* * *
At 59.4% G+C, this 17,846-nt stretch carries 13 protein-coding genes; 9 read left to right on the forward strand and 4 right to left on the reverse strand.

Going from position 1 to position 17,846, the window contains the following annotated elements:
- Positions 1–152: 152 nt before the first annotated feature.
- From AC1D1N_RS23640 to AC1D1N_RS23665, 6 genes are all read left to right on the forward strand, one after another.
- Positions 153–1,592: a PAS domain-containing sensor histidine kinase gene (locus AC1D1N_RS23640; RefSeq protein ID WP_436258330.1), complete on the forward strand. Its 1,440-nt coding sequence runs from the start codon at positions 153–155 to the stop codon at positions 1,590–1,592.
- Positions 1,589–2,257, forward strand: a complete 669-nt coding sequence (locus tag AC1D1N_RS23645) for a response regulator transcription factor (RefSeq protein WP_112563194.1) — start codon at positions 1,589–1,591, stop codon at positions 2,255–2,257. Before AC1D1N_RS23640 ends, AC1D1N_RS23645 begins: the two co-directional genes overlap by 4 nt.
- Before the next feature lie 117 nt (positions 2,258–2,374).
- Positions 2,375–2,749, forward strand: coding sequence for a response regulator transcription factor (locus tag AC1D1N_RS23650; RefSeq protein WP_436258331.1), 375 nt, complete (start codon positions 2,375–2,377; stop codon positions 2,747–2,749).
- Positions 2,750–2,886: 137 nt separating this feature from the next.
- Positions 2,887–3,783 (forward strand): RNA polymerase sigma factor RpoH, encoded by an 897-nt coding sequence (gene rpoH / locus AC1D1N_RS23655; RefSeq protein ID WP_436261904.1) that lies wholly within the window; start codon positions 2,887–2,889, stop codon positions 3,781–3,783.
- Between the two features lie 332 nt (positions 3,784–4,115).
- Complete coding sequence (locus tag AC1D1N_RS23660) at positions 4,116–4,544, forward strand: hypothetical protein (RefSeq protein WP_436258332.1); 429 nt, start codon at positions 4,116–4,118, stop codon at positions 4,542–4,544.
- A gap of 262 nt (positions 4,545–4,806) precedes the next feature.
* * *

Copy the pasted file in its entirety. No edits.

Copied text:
At 59.4% G+C, this 17,846-nt stretch carries 13 protein-coding genes; 9 read left to right on the forward strand and 4 right to left on the reverse strand.

Going from position 1 to position 17,846, the window contains the following annotated elements:
- Positions 1–152: 152 nt before the first annotated feature.
- From AC1D1N_RS23640 to AC1D1N_RS23665, 6 genes are all read left to right on the forward strand, one after another.
- Positions 153–1,592: a PAS domain-containing sensor histidine kinase gene (locus AC1D1N_RS23640; RefSeq protein ID WP_436258330.1), complete on the forward strand. Its 1,440-nt coding sequence runs from the start codon at positions 153–155 to the stop codon at positions 1,590–1,592.
- Positions 1,589–2,257, forward strand: a complete 669-nt coding sequence (locus tag AC1D1N_RS23645) for a response regulator transcription factor (RefSeq protein WP_112563194.1) — start codon at positions 1,589–1,591, stop codon at positions 2,255–2,257. Before AC1D1N_RS23640 ends, AC1D1N_RS23645 begins: the two co-directional genes overlap by 4 nt.
- Before the next feature lie 117 nt (positions 2,258–2,374).
- Positions 2,375–2,749, forward strand: coding sequence for a response regulator transcription factor (locus tag AC1D1N_RS23650; RefSeq protein WP_436258331.1), 375 nt, complete (start codon positions 2,375–2,377; stop codon positions 2,747–2,749).
- Positions 2,750–2,886: 137 nt separating this feature from the next.
- Positions 2,887–3,783 (forward strand): RNA polymerase sigma factor RpoH, encoded by an 897-nt coding sequence (gene rpoH / locus AC1D1N_RS23655; RefSeq protein ID WP_436261904.1) that lies wholly within the window; start codon positions 2,887–2,889, stop codon positions 3,781–3,783.
- Between the two features lie 332 nt (positions 3,784–4,115).
- Complete coding sequence (locus tag AC1D1N_RS23660) at positions 4,116–4,544, forward strand: hypothetical protein (RefSeq protein WP_436258332.1); 429 nt, start codon at positions 4,116–4,118, stop codon at positions 4,542–4,544.
- A gap of 262 nt (positions 4,545–4,806) precedes the next feature.